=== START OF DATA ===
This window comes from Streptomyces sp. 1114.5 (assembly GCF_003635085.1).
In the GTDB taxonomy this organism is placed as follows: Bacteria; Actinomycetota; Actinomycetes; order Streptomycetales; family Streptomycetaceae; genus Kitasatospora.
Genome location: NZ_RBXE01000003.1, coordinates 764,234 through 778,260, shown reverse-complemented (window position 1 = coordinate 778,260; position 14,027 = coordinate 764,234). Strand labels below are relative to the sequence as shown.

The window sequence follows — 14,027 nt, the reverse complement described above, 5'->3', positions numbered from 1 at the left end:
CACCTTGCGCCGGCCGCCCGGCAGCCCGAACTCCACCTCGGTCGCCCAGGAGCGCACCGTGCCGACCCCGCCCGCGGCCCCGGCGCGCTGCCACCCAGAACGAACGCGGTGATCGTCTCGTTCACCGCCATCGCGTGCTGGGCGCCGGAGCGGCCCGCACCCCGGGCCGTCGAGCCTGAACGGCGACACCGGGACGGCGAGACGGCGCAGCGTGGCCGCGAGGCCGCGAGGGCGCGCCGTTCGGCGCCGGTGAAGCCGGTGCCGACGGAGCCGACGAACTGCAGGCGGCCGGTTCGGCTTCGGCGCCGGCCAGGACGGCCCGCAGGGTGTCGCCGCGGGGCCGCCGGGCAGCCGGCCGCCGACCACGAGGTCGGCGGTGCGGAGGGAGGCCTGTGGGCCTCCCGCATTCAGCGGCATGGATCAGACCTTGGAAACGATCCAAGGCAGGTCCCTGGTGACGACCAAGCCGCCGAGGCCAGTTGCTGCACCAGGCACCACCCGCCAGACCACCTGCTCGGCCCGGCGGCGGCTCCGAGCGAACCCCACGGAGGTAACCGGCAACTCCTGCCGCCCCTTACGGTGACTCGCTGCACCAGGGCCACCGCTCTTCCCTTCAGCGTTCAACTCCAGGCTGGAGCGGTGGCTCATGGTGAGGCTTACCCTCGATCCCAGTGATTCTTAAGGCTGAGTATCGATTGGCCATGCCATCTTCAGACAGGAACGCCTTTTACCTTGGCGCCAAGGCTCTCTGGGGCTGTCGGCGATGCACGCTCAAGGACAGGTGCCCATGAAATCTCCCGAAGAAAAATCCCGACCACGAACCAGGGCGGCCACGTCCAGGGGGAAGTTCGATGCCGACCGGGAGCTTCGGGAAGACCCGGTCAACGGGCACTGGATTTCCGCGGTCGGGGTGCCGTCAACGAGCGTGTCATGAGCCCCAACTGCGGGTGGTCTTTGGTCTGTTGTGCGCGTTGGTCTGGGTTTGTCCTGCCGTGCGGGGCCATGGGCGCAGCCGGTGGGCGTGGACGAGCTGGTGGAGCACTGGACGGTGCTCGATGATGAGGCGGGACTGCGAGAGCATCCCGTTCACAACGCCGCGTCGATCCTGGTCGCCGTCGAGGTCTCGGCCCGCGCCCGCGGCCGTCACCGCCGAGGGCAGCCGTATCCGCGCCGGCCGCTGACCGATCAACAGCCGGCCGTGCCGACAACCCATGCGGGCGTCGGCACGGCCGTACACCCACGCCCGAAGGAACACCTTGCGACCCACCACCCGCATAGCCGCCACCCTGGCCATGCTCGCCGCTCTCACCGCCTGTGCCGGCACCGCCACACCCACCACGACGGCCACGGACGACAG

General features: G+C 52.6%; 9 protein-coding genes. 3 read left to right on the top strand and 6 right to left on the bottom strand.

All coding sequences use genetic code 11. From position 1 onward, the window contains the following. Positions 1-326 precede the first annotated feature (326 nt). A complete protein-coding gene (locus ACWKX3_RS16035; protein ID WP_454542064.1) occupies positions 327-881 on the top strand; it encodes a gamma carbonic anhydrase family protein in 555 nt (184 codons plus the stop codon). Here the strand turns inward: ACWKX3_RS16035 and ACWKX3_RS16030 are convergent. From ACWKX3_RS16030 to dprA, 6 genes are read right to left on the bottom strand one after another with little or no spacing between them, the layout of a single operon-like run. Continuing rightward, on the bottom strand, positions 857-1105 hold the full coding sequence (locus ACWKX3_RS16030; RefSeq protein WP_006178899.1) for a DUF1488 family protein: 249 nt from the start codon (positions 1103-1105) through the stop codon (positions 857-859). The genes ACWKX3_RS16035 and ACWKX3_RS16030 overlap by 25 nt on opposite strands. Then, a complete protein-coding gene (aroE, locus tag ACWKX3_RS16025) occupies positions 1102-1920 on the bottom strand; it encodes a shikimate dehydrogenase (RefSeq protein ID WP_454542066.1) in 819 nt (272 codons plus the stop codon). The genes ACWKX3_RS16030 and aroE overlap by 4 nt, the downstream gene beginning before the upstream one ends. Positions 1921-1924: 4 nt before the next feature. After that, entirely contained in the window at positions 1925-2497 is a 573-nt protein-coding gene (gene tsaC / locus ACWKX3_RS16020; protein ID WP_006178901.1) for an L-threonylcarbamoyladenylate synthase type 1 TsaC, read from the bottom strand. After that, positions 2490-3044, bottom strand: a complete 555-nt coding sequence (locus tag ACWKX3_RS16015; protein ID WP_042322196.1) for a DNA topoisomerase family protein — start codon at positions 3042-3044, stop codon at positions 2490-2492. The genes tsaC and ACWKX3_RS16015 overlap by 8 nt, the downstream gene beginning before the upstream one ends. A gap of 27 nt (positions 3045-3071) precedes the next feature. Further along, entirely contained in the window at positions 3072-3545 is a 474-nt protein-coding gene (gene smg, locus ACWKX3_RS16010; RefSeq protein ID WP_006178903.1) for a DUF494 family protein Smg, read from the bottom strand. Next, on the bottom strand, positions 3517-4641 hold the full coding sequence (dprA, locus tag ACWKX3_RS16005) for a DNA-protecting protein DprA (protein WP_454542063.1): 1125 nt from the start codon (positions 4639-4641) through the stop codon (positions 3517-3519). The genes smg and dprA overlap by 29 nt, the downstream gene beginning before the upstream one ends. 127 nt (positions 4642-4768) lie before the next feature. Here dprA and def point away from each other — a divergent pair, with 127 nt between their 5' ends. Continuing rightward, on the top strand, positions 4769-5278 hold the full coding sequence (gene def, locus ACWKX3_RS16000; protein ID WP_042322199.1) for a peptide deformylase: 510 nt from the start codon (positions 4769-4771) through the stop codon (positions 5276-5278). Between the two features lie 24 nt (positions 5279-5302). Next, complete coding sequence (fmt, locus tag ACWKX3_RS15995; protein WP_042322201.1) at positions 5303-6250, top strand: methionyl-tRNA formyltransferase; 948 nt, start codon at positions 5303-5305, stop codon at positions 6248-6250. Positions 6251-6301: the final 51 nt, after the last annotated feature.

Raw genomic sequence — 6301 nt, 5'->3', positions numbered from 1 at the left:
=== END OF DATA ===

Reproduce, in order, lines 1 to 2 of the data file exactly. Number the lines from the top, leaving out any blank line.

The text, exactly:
This window comes from Streptomyces sp. 1114.5 (assembly GCF_003635085.1).
In the GTDB taxonomy this organism is placed as follows: Bacteria; Actinomycetota; Actinomycetes; order Streptomycetales; family Streptomycetaceae; genus Kitasatospora.